Despite the anthrax attacks, which began just a week after 9/11, government failed to have any protocols whatsoever in place. Think about this. The primary job of government is to defend the nation, and despite knowledge that a bioterror attack could and likely would one day happen, our government was caught utterly and irredeemably flat-footed.
The worst irony of all is that, while it appears that China was involved with intentional weaponization of the virus, it is unlikely that the release itself was intentional. China has far too much reliance on the global economy, and the dispersal vectors would have been carefully planned and executed.
The attacks of 9/11 showed America that our unaddressed vulnerabilities could be exploited and result in disaster. Twenty years later, we haven’t learned that lesson. The even more terrible irony is that our unaddressed vulnerabilities are being exploited by our own people and in service of tyranny.
It’s been apparent since early on that the virus is primarily a threat to the elderly and those who are already in bad shape, with 94 percent of those dying being over age 65 and with an average of three comorbidities. Yet politicians rushed to shut everything down, kept things shut down, and created even greater short-term and long-term damage by adhering to this misguided policy.
Docile Americans have been all too quick to stay in their seats, keep their masks on, take experimental vaccines, shut down their businesses, keep kids home from school, and do what they are told. The only difference is that terrorists aren’t flying us into buildings. No, that job is being handled by the federal government, malicious governors, and myopic county and city officials.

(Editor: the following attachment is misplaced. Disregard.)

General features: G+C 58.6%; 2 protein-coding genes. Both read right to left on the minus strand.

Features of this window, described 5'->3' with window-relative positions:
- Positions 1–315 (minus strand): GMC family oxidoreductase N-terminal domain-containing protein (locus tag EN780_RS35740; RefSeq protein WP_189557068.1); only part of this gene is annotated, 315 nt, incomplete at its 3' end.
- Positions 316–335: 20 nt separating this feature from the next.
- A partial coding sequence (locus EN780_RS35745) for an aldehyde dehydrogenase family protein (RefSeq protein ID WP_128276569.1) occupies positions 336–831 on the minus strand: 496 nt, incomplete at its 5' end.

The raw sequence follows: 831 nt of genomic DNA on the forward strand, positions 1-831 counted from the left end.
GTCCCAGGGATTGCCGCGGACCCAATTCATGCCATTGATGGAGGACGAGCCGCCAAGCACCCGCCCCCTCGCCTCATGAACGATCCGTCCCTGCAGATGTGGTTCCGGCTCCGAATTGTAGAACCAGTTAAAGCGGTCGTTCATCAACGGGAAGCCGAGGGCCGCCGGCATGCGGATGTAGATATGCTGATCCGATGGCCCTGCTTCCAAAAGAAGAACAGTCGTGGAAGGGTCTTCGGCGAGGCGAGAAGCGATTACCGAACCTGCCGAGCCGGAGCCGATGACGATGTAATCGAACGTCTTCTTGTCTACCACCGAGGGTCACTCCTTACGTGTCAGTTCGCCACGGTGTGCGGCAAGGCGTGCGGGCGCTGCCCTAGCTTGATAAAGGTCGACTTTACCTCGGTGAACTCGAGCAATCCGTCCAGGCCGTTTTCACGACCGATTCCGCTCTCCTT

Think about United 93. Those heroes didn’t stay in their seats. They rose up and put a stop to things, and nobody told them to just do as they were told. At least the other United passengers weren’t a hindrance. Today, half of America not only act as hindrances to those who demand to protect their own liberties, but actively fight to suppress those acts.
Just as the TSA hasn’t made us any safer, the government response to Covid hasn’t made us safer, either. The only people put on no-fly lists are so-called agitators who refuse to comply with the absurd demand by a federal agency to wear a mask on an airplane, despite the fact that airplanes are proven not to be a spread vector.
Welcome to the friendly skies.
Instead of an airport security approach of profiling those most likely to be terrorists as possible threats, the TSA has a history of harassing old ladies and children.
Meanwhile, government and willing corporate stooges are profiling average Americans and subjecting them to tyranny by forcing them to adhere to vaccine and mask mandates.
On 9/11, we saw heroes emerge from every corner of America. We saw them on United 93. We saw them in the firefighters and first responders of New York City. We saw them in average citizens helping each other out.
Today, we see few heroes. There are doctors who will prescribe forbidden treatments. There are those who quit their jobs. There are those speaking out on social media. But there are no heroes like those on United 93. The terrorists from within America have won.
Robert Morton is a veteran public policy researcher, analyst, and consultant who has worked on a variety of issues across economics, the sciences, and education.